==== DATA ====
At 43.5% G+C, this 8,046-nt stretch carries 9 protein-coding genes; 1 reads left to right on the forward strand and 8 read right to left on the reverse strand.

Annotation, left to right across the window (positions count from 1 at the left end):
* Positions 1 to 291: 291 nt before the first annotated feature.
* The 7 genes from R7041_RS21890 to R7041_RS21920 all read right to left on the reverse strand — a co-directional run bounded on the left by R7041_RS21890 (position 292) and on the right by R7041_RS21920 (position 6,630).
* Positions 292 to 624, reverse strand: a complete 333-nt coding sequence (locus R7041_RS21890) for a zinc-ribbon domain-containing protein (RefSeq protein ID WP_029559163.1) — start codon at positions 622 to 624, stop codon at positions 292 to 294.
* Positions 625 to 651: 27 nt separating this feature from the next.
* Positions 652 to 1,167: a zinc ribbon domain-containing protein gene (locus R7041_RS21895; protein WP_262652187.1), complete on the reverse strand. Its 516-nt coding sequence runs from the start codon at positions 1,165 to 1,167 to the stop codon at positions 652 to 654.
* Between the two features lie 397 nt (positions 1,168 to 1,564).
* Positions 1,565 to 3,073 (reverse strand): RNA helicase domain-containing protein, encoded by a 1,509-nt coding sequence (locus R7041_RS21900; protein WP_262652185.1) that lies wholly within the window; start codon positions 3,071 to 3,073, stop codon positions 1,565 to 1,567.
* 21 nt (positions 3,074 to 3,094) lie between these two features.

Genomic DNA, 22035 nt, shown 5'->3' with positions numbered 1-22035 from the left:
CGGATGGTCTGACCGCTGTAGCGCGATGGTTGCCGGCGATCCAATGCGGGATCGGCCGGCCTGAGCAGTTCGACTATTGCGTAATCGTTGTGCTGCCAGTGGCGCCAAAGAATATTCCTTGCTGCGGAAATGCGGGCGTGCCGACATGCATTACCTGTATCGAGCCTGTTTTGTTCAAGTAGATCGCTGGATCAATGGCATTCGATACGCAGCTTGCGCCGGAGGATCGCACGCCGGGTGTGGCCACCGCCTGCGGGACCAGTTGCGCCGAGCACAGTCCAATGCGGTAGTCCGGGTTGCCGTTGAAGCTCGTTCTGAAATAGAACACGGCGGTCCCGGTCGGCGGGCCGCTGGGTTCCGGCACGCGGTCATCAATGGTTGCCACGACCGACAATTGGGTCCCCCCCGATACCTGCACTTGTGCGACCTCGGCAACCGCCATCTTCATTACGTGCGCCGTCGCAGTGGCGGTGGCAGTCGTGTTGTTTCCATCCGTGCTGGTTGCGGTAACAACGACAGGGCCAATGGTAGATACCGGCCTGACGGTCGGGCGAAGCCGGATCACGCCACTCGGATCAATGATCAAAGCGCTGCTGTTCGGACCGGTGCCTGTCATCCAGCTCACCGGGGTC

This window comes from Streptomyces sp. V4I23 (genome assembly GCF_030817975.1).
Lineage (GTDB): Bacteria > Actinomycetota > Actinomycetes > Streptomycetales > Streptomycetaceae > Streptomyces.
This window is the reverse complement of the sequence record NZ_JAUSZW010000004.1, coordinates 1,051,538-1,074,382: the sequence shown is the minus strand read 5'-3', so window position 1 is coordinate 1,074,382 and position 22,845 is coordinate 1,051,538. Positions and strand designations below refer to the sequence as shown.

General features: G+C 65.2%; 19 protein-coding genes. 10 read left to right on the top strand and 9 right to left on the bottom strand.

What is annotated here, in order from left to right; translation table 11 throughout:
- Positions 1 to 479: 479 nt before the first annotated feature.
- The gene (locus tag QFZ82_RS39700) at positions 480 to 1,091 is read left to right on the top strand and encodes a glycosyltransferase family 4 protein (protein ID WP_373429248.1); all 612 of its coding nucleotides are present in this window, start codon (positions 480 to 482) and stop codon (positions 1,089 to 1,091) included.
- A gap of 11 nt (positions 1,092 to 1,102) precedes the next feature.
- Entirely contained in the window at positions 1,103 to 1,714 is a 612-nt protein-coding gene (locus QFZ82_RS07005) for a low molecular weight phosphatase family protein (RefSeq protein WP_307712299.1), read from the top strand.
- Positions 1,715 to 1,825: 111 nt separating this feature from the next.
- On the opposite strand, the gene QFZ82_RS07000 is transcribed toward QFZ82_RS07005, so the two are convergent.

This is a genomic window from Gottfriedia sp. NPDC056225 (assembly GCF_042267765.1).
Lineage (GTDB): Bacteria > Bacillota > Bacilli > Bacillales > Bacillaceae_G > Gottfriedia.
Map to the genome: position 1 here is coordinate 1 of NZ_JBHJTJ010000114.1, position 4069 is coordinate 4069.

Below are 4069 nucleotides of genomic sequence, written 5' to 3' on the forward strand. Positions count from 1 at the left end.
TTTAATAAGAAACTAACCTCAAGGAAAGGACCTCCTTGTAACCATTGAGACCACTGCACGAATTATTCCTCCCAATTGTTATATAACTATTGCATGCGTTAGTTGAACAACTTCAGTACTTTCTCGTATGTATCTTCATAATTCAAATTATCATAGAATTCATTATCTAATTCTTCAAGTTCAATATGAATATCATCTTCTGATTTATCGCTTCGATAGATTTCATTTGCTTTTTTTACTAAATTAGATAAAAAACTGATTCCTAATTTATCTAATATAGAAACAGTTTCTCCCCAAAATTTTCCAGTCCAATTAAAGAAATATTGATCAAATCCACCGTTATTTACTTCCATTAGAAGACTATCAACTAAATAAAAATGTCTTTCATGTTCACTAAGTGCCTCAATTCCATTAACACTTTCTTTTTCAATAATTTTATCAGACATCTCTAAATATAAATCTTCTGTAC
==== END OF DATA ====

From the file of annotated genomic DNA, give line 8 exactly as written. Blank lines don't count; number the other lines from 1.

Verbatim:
* Between the two features lie 397 nt (positions 1,168 to 1,564).